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Leg swelling


Definition

Leg swelling can affect any part of the legs. This includes the feet, ankles, calves and thighs. Leg swelling may be the result of fluid that builds up. This is called fluid buildup or fluid retention. Leg swelling also may be the result of inflammation in damaged tissues or joints.

Leg swelling is often caused by common things that are easy to identify and are not serious. Injury and standing or sitting for a long time. Sometimes leg swelling indicates a more serious problem, such as heart disease or a blood clot.

Call 911 or seek medical care right away if you have unexplained leg swelling or pain, trouble breathing, or chest pain. These could be signs of a blood clot in your lungs or a heart condition.

Causes

Many factors can cause leg swelling. Some factors are more serious than others.

Fluid buildup

Leg swelling caused by fluid buildup in leg tissues is known as peripheral edema. It can be caused by a problem with how blood travels through the body. It also can be caused by a problem with the lymphatic system or the kidneys.

Leg swelling isn't always a sign of a heart or circulation problem. You can have swelling due to fluid buildup from being overweight, being inactive, sitting or standing for a long time, or wearing tight stockings or jeans.

Factors related to fluid buildup include:

  • Acute kidney failure
  • Cardiomyopathy (problem with the heart muscle)
  • Chemotherapy
  • Chronic kidney disease
  • Chronic venous insufficiency (CVI). Leg veins have a problem returning blood to the heart.
  • Cirrhosis (scarring of the liver)
  • Deep vein thrombosis (DVT)
  • Heart failure
  • Hormone therapy
  • Lymphedema (blockage in the lymph system)
  • Nephrotic syndrome (damage to small filtering blood vessels in the kidneys)
  • Obesity
  • Pain relievers, such as ibuprofen (Advil, Motrin IB) or naproxen (Aleve)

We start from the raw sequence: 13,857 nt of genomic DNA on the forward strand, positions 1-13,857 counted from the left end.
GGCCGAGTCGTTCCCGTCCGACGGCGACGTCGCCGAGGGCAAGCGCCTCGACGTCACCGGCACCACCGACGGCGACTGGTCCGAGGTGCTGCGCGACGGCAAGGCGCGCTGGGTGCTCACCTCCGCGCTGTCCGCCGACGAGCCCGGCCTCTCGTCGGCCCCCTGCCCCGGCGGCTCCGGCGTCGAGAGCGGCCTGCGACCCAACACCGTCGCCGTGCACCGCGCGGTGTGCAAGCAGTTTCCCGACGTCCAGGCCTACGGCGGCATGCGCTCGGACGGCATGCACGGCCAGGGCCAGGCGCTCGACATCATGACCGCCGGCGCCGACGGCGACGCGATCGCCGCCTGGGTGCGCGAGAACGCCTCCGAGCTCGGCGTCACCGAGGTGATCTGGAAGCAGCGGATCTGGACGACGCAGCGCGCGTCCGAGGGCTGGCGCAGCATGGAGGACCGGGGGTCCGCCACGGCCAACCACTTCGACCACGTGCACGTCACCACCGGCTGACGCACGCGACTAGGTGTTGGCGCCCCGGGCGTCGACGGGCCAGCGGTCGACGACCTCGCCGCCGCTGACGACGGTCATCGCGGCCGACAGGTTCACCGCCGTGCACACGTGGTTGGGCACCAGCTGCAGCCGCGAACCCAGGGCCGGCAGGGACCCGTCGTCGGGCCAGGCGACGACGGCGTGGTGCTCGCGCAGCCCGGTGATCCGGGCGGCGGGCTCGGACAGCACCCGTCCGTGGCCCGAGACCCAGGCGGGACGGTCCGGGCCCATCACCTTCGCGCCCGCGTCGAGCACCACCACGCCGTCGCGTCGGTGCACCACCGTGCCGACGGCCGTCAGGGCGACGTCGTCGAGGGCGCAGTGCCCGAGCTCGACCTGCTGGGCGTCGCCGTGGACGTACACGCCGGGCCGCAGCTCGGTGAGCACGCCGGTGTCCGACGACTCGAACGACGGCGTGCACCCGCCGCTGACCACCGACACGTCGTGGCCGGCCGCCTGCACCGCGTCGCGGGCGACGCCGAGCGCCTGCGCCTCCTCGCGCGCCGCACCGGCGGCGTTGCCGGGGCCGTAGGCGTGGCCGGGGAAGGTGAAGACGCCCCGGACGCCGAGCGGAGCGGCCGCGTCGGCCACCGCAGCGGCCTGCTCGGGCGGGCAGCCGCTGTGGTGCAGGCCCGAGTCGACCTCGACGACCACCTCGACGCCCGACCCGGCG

• Pericarditis (inflammation of the tissue around the heart)
  • Pregnancy
  • Prescription medications, including some used for diabetes and high blood pressure
  • Pulmonary hypertension
  • Sitting for a long time, such as during airline flights
  • Standing for a long time
  • Thrombophlebitis (a blood clot that usually occurs in the leg)

Inflammation

Leg swelling also can be caused by inflammation in leg joints or tissues. Swelling can be a response to injury or disease. It also may be the result of rheumatoid arthritis or another inflammatory disorder. You'll likely feel pain with inflammatory disorders.

Conditions that can cause inflammation in the leg include:

  • Achilles tendon rupture
  • ACL injury (tearing of the anterior cruciate ligament in your knee)
  • Baker cyst
  • Broken ankle
  • Broken foot
  • Broken leg
  • Burns
  • Cellulitis (a skin infection)
  • Knee bursitis (inflammation of fluid-filled sacs in the knee joint)
  • Osteoarthritis (the most common type of arthritis)
  • Rheumatoid arthritis
  • Sprained ankle

When to see a doctor

Call 911 or emergency medical assistance

Seek help if you have leg swelling and any of the following signs. They may be a sign of a blood clot in your lungs or a serious heart condition:

  • Chest pain.
  • Difficulty breathing.
  • Shortness of breath with activity or lying flat in bed.
  • Fainting or dizziness.
  • Coughing blood.

Seek immediate medical attention

Get care right away if your leg swelling:

  • Happens suddenly and for no clear reason.
  • Is related to a physical injury. This includes a fall, sports injury or car accident.
  • Happens in one leg. The swelling may be painful, or your skin may feel cool and look pale.

Schedule a doctor's visit

Some problems related to leg swelling may not be an emergency. But they still need medical attention. Leg swelling that is the side effect of a medicine can look just like leg swelling caused by a kidney disorder. Make an appointment as soon as possible so that your health care professional can diagnose the cause.

Before your appointment, consider the following tips:

  • Limit the amount of salt in your diet.
  • Put a pillow under your legs when lying down. This may reduce swelling related to the buildup of fluid.
  • Wear elastic compression stockings. Avoid stockings that are tight around the top. If you can see the imprint of the elastic on your skin, the stockings may be too tight.
  • If you need to stand or sit for long periods, give yourself frequent breaks. Move around, unless the movement causes pain.
  • Don't stop taking a prescription medicine without talking to your healthcare professional, even if you suspect it may be causing leg swelling.
  • Over-the-counter acetaminophen (Tylenol, others) might ease pain from the swelling.

Content Last Updated: 27-Apr-2024
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